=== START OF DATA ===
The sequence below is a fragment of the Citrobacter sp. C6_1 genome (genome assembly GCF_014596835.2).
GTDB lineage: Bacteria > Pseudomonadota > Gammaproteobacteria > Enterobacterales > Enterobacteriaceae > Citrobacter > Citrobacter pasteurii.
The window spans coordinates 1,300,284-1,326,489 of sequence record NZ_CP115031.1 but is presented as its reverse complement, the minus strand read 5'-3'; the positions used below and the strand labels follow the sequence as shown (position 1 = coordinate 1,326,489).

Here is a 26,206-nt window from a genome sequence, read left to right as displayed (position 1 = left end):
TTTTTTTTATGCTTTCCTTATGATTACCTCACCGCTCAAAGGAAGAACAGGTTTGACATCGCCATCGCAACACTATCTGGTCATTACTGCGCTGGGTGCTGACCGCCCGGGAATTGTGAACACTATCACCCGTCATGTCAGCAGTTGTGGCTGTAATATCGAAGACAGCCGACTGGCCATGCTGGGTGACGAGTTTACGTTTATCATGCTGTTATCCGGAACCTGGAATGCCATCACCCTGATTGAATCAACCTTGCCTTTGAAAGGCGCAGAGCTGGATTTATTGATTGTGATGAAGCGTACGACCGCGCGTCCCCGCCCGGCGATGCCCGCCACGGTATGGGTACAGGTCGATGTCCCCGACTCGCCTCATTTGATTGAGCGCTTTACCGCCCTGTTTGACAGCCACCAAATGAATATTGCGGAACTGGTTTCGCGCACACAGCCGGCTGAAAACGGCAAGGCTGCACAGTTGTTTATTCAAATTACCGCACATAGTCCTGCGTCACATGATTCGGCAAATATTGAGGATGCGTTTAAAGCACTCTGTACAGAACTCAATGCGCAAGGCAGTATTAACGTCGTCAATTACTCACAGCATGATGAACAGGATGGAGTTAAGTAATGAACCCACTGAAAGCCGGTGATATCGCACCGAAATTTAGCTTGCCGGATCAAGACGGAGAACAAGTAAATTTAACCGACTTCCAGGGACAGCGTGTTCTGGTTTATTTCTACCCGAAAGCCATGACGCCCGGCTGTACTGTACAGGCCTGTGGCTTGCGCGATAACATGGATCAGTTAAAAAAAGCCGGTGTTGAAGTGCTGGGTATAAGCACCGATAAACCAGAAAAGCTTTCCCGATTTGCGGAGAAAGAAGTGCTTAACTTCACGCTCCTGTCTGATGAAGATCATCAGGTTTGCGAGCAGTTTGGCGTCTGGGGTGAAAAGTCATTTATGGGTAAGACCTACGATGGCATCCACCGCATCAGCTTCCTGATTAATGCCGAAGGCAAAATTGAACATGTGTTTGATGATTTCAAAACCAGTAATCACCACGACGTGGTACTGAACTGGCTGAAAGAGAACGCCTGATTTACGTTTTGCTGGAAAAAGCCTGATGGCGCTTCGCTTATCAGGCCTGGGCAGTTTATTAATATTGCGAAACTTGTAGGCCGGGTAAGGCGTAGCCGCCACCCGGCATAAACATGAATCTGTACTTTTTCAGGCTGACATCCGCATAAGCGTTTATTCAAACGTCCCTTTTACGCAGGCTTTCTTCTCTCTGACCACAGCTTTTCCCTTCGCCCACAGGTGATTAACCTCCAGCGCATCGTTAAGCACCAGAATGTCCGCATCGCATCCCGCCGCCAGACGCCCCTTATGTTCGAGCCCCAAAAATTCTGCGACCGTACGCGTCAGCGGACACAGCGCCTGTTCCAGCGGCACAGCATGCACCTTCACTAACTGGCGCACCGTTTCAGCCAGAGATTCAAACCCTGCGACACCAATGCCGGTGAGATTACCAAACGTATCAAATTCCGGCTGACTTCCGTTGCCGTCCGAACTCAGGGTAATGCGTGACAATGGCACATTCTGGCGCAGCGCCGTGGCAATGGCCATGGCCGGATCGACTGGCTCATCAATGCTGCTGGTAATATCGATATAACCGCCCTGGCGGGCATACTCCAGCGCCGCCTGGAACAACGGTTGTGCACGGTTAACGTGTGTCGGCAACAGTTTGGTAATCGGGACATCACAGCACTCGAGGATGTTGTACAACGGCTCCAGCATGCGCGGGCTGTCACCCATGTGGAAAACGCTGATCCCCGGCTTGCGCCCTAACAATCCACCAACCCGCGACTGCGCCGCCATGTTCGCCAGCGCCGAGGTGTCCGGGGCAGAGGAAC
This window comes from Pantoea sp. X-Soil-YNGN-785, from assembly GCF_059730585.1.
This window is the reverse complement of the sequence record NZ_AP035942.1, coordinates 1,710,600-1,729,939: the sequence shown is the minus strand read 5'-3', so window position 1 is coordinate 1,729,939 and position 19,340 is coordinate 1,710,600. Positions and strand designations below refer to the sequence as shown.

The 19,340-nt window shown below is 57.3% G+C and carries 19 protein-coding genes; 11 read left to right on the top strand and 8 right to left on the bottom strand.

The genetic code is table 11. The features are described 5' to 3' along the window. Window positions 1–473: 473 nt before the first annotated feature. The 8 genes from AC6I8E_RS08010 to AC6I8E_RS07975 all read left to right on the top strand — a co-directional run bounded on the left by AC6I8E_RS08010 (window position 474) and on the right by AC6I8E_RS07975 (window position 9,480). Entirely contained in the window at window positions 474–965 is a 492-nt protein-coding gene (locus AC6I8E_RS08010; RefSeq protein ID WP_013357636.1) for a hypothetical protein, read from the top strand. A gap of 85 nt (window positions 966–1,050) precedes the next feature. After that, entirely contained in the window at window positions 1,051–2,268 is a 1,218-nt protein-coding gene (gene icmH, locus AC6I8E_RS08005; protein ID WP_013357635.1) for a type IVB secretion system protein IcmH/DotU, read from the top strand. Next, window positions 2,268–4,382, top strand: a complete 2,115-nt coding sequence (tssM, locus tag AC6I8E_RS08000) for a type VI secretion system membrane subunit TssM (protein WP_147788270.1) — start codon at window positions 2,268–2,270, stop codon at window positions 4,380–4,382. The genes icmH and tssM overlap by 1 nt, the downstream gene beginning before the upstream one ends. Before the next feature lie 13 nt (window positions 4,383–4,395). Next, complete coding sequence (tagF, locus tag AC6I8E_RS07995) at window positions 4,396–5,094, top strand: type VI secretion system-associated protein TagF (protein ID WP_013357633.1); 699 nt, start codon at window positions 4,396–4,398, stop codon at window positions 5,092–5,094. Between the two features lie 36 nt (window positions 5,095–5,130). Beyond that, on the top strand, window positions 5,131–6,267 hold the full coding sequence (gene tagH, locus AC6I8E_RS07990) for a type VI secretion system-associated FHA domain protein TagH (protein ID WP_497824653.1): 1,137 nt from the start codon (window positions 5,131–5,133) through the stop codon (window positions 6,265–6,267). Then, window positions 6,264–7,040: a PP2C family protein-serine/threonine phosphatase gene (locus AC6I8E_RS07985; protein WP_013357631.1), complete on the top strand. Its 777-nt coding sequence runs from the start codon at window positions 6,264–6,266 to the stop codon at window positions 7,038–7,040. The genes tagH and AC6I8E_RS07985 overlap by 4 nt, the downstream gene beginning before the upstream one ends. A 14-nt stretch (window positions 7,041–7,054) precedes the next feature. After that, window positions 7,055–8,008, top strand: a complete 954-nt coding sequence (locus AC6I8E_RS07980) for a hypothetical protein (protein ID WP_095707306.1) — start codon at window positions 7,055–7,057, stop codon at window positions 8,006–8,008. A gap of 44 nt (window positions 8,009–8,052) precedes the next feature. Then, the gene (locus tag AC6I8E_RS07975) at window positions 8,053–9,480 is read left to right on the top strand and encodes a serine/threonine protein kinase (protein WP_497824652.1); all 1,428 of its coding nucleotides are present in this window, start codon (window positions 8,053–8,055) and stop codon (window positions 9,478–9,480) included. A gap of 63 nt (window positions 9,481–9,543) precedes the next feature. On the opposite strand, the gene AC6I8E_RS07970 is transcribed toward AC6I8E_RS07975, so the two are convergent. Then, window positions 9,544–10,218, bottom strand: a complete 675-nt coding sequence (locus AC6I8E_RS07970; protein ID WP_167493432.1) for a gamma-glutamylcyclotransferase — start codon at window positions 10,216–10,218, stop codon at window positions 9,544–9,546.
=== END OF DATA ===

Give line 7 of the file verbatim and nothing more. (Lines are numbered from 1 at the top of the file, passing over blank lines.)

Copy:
This window is the reverse complement of the sequence record NZ_AP035942.1, coordinates 1,710,600-1,729,939: the sequence shown is the minus strand read 5'-3', so window position 1 is coordinate 1,729,939 and position 19,340 is coordinate 1,710,600. Positions and strand designations below refer to the sequence as shown.